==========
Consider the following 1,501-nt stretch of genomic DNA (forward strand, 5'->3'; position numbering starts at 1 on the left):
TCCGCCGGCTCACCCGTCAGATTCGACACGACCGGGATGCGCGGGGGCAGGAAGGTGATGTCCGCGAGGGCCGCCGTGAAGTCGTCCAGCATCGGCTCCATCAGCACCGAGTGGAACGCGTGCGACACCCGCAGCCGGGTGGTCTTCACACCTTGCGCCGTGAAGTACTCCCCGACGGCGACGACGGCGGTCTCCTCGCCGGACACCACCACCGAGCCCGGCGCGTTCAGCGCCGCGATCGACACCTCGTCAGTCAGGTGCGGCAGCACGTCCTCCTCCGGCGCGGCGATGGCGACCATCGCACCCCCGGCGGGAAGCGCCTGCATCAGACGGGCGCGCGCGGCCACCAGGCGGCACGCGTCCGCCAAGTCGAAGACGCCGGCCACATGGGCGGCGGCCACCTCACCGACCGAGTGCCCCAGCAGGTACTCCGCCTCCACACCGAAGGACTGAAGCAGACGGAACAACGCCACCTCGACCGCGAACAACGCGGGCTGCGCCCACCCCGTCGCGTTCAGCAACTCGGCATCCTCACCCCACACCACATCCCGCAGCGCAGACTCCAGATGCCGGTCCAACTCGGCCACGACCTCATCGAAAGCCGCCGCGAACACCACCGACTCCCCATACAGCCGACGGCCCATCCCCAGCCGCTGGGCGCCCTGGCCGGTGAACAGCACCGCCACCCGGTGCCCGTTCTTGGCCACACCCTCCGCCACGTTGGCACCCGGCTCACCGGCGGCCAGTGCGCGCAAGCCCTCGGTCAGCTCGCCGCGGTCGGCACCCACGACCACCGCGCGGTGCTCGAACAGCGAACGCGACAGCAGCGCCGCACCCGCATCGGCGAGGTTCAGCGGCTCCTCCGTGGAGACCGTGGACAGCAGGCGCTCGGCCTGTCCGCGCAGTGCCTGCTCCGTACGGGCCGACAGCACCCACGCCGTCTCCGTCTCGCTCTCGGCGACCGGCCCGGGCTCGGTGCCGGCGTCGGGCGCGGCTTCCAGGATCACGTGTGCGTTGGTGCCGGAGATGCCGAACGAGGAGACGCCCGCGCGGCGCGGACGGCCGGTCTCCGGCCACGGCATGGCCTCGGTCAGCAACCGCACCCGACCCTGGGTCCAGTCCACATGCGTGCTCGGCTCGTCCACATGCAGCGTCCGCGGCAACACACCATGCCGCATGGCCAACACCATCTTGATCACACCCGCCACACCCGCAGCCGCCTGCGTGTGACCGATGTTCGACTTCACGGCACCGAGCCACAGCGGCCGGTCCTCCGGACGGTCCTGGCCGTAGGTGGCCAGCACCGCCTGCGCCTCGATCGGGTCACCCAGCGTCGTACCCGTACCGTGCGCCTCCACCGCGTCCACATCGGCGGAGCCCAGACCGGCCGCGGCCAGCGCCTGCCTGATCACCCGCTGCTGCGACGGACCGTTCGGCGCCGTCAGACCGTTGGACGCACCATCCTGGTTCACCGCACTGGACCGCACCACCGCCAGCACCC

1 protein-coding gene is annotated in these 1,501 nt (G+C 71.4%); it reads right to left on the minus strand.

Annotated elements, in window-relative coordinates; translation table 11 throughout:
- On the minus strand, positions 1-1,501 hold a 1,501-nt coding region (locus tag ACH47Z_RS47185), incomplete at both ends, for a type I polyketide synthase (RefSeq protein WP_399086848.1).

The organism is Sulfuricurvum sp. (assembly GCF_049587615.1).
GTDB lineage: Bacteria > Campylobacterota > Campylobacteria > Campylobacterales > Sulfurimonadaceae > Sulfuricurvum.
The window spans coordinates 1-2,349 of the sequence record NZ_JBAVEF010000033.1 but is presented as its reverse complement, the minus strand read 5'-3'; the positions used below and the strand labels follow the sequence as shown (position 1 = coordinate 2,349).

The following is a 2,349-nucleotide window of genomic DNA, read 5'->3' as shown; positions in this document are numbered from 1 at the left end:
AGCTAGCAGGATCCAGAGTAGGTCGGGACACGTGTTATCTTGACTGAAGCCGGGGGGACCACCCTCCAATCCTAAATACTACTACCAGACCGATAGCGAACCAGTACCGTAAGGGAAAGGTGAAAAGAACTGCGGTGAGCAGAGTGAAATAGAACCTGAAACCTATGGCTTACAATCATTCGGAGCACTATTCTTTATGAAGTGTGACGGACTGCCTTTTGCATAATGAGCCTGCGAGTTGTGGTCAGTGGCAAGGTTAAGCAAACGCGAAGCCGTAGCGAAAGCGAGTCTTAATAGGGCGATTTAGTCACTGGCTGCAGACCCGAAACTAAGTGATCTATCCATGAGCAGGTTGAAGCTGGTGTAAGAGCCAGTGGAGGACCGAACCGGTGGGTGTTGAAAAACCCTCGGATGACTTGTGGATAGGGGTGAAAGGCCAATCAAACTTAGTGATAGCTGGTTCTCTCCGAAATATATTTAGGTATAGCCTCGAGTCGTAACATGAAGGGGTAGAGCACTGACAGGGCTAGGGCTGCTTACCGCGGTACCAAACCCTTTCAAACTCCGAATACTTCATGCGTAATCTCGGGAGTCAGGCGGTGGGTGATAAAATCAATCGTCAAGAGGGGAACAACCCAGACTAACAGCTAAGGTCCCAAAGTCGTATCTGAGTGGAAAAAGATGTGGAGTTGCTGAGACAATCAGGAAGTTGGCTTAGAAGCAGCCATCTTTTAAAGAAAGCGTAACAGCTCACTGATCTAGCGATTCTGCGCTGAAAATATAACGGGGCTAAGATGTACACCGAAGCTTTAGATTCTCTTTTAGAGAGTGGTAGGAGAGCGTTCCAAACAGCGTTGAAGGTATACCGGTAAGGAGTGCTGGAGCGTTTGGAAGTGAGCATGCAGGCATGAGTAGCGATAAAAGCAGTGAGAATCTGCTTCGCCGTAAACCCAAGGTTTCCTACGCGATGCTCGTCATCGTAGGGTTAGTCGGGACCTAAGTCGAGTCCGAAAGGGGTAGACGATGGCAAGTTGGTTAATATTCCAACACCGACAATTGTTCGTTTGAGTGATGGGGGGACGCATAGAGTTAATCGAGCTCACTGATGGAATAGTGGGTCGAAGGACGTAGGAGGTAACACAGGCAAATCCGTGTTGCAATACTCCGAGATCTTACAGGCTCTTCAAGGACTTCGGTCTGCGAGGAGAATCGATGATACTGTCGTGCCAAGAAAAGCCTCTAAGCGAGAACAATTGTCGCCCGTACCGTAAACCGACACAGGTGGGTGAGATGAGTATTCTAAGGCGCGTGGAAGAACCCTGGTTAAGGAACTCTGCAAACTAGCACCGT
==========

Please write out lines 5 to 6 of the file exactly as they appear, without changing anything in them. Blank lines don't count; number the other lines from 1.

- On the minus strand, positions 1-1,501 hold a 1,501-nt coding region (locus tag ACH47Z_RS47185), incomplete at both ends, for a type I polyketide synthase (RefSeq protein WP_399086848.1).

The organism is Sulfuricurvum sp. (assembly GCF_049587615.1).